To Spray or Not to Spray

Winter 2015-2016

Toki Oshima drawing

By C. J. Walke

This is often the unasked question that arises when I deliver library presentations or teach hands-on workshops on growing organic tree fruit. I can see the look on people’s faces change when I mention the backpack sprayer, as if a dark storm cloud has shadowed their sunny afternoon. We choose organic methods to avoid synthetic chemicals on our food and broad spectrum, pervasive pesticides in our environment, most of which are applied via some type of spray mechanism, but it’s what you put in the tank that makes the sprayer evil. Or beneficial.

Although the spray tank can contain a concoction to deliver death and destruction, I prefer to view the sprayer as a vehicle for delivering nutrients and boosting health in the orchard or garden ecosystem by applying materials that are not easily slung with a shovel or dumped from a bag. Many nutrients and beneficial organisms come in liquid or granular form to be mixed with water and topically applied to the tree canopy and leaf surfaces. And yes, the occasional teaspoons of Bt (Bacillus thuringiensis) or spinosad get mixed in to keep the lepidopteran (moth or butterfly) larva and sawfly slugs in check, but that is only a fraction of the time spent with the sprayer on your back.

Foliar feeding can benefit all crops, when the proper materials are applied at the correct time. Plant leaves can absorb nutrients through minute pores between leaf cells, called transcuticular pores, as well as through stomata on the underside of leaves, which allow the flow of carbon dioxide, oxygen and water in and out of the leaf. When leaves absorb dissolved nutrients through their stomata, they can then translocate those nutrients to where they are needed within the plant. Research suggests that uptake of certain nutrients can be 10 times more efficient through leaves than roots.

It’s important to remember that long-term, stable fertility lies in the building of biologically rich soil – feed the soil, not the plant – but boosts of nutrients can be applied when plant needs are high. In addition to nutrients, beneficial microorganisms, such as effective microbes, can be added to the orchard ecosystem through a spray mixture. (See my articles “Life in the Phyllosphere” in the winter 2014-2015 MOF&G and “Building Health in the Orchard” in the fall 2014 MOF&G.)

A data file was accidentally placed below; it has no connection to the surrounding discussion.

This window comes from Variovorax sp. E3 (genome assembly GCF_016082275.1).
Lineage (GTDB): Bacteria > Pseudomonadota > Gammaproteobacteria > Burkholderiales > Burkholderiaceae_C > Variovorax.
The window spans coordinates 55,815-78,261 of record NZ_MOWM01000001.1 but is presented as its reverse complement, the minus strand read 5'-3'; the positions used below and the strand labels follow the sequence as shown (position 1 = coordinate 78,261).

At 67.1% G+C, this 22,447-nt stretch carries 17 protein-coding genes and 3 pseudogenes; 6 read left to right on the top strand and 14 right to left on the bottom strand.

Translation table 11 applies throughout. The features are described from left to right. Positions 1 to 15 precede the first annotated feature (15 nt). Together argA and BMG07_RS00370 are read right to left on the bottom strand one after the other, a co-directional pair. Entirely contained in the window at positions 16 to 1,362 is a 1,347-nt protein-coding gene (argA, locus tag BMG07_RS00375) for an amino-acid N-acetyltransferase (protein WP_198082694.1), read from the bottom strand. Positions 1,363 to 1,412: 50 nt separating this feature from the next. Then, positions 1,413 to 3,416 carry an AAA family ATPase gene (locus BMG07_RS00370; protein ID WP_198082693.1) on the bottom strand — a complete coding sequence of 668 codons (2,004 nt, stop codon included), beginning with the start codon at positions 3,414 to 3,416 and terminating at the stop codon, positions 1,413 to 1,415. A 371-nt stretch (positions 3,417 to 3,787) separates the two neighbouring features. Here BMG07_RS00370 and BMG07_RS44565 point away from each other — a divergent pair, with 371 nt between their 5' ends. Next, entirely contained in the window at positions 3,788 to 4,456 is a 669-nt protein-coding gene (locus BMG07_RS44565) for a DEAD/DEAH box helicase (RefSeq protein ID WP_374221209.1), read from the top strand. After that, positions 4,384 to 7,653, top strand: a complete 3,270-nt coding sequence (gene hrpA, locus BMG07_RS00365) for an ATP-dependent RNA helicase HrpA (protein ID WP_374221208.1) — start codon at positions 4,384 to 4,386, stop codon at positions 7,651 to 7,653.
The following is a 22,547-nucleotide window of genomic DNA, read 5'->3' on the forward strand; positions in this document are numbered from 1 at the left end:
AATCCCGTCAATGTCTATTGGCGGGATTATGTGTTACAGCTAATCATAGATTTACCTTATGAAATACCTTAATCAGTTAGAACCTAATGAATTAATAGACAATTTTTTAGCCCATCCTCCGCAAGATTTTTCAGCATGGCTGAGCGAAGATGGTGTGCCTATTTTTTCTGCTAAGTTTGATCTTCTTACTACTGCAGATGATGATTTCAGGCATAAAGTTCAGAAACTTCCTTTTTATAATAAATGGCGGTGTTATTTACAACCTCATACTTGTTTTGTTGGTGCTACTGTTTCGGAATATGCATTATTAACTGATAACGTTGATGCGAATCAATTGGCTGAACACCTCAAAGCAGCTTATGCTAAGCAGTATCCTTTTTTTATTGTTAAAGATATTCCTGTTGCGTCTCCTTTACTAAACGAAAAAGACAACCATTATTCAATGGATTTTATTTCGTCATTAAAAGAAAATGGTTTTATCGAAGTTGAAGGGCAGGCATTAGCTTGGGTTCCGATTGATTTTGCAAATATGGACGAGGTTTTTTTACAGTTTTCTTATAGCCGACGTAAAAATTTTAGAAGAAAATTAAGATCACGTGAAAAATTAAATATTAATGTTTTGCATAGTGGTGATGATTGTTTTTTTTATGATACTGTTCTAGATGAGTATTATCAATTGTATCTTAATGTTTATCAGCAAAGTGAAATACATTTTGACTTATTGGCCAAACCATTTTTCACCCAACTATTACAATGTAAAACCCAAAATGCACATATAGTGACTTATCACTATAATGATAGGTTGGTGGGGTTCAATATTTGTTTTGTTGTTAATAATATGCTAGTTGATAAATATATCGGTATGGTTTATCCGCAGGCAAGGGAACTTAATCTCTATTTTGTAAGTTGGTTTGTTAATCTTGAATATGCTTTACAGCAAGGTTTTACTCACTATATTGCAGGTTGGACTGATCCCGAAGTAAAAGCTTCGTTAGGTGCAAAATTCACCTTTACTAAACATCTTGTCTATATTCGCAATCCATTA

In the orchard we can apply materials such as raw neem oil and hydrolyzed fish in the spring to give trees a boost of nutrients as they wake from their winter slumber and strive toward bloom; at the same time those materials provide food sources for our fungal allies, the mycorrhizae. In the summer we can apply calcium and silica in the form of comfrey and nettle teas to enhance fruit development and ripening, while strengthening the waxy cuticle of the fruit surface to reduce summer diseases, such as sooty blotch and fly speck. And in fall, we can come back to fish and oils to speed decomposition of scab-infected leaves and smother insect eggs or fungal spores waiting to winter over and induce infection or infestation come spring.

At markets I often see signs on stands that read “no spray,” “unsprayed” or “low spray” as a reassurance to customers that the crops being grown and the food products being offered have not been coated with nasty chemicals before reaching our plates. Of course this is of valid concern, but for absolute assurance, the MOFGA-certified organic label is the best choice. I often wonder if that unsprayed apple would be a little crisper or the flavor slightly sweeter if it had absorbed foliar foods or had the company of beneficial microbes. Personally I am more concerned about what could be shot from a spreader, such as synthetic fertilizers or municipal sludge products, or spliced into a gene, but that’s a different article.

As organic farmers and gardeners, we often describe what we do by declaring what we don’t do (of which I am guilty), but I think we need to turn that conversation around to explain what we are doing. We are recycling nutrients and minimizing waste through composting and creativity; we are building and conserving soil by reducing tillage and cover cropping; we are raising our animals in the sun and on grass so that they can live their days as they should; and we are trying to live on the earth in a way that ensures our children and our children’s children have a world of opportunity before them and perpetuate our existence.

C. J. Walke is MOFGA’s organic orchardist and librarian. You can address your orcharding questions to him at 568-4142 or [email protected].


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